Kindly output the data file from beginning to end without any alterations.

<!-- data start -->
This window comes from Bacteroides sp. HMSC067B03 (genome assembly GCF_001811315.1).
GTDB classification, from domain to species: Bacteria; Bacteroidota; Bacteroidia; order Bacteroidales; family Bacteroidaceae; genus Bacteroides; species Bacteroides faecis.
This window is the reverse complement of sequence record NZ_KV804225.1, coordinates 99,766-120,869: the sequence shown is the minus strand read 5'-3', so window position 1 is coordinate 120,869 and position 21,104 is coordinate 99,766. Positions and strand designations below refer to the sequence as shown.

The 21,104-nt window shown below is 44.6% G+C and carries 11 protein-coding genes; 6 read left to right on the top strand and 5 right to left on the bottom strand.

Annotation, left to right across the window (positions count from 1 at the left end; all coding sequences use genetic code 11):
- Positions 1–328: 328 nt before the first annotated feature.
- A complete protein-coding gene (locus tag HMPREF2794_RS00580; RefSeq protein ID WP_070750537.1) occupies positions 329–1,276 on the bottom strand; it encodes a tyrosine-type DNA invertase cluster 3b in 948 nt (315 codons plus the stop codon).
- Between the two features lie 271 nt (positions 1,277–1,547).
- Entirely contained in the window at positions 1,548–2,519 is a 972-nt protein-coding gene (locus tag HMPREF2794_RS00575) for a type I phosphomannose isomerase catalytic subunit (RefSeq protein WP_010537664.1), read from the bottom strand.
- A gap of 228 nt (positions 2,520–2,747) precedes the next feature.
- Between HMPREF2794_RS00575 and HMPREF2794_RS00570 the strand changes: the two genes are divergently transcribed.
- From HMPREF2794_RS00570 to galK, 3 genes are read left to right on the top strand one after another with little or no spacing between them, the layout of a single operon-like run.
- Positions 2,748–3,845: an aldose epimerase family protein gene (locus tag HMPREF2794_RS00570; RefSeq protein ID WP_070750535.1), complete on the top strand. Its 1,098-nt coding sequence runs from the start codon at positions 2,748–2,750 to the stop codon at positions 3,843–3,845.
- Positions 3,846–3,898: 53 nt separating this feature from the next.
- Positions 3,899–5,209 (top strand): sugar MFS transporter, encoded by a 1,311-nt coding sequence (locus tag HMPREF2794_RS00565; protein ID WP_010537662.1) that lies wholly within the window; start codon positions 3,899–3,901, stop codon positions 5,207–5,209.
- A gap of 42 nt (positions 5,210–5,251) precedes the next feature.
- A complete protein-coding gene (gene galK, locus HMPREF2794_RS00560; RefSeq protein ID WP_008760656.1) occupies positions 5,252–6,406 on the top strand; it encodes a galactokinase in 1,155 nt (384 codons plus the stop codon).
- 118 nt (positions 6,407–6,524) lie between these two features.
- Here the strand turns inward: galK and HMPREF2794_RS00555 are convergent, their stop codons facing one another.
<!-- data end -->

This window comes from Bacteroides sp. HMSC067B03 (genome assembly GCF_001811315.1).
GTDB classification, from domain to species: Bacteria; Bacteroidota; Bacteroidia; order Bacteroidales; family Bacteroidaceae; genus Bacteroides; species Bacteroides faecis.
This window is the reverse complement of sequence record NZ_KV804225.1, coordinates 99,766-120,869: the sequence shown is the minus strand read 5'-3', so window position 1 is coordinate 120,869 and position 21,104 is coordinate 99,766. Positions and strand designations below refer to the sequence as shown.

The 21,104-nt window shown below is 44.6% G+C and carries 11 protein-coding genes; 6 read left to right on the top strand and 5 right to left on the bottom strand.

Annotation, left to right across the window (positions count from 1 at the left end; all coding sequences use genetic code 11):
- Positions 1–328: 328 nt before the first annotated feature.
- A complete protein-coding gene (locus tag HMPREF2794_RS00580; RefSeq protein ID WP_070750537.1) occupies positions 329–1,276 on the bottom strand; it encodes a tyrosine-type DNA invertase cluster 3b in 948 nt (315 codons plus the stop codon).
- Between the two features lie 271 nt (positions 1,277–1,547).
- Entirely contained in the window at positions 1,548–2,519 is a 972-nt protein-coding gene (locus tag HMPREF2794_RS00575) for a type I phosphomannose isomerase catalytic subunit (RefSeq protein WP_010537664.1), read from the bottom strand.
- A gap of 228 nt (positions 2,520–2,747) precedes the next feature.
- Between HMPREF2794_RS00575 and HMPREF2794_RS00570 the strand changes: the two genes are divergently transcribed.
- From HMPREF2794_RS00570 to galK, 3 genes are read left to right on the top strand one after another with little or no spacing between them, the layout of a single operon-like run.
- Positions 2,748–3,845: an aldose epimerase family protein gene (locus tag HMPREF2794_RS00570; RefSeq protein ID WP_070750535.1), complete on the top strand. Its 1,098-nt coding sequence runs from the start codon at positions 2,748–2,750 to the stop codon at positions 3,843–3,845.
- Positions 3,846–3,898: 53 nt separating this feature from the next.
- Positions 3,899–5,209 (top strand): sugar MFS transporter, encoded by a 1,311-nt coding sequence (locus tag HMPREF2794_RS00565; protein ID WP_010537662.1) that lies wholly within the window; start codon positions 3,899–3,901, stop codon positions 5,207–5,209.
- A gap of 42 nt (positions 5,210–5,251) precedes the next feature.
- A complete protein-coding gene (gene galK, locus HMPREF2794_RS00560; RefSeq protein ID WP_008760656.1) occupies positions 5,252–6,406 on the top strand; it encodes a galactokinase in 1,155 nt (384 codons plus the stop codon).
- 118 nt (positions 6,407–6,524) lie between these two features.
- Here the strand turns inward: galK and HMPREF2794_RS00555 are convergent, their stop codons facing one another.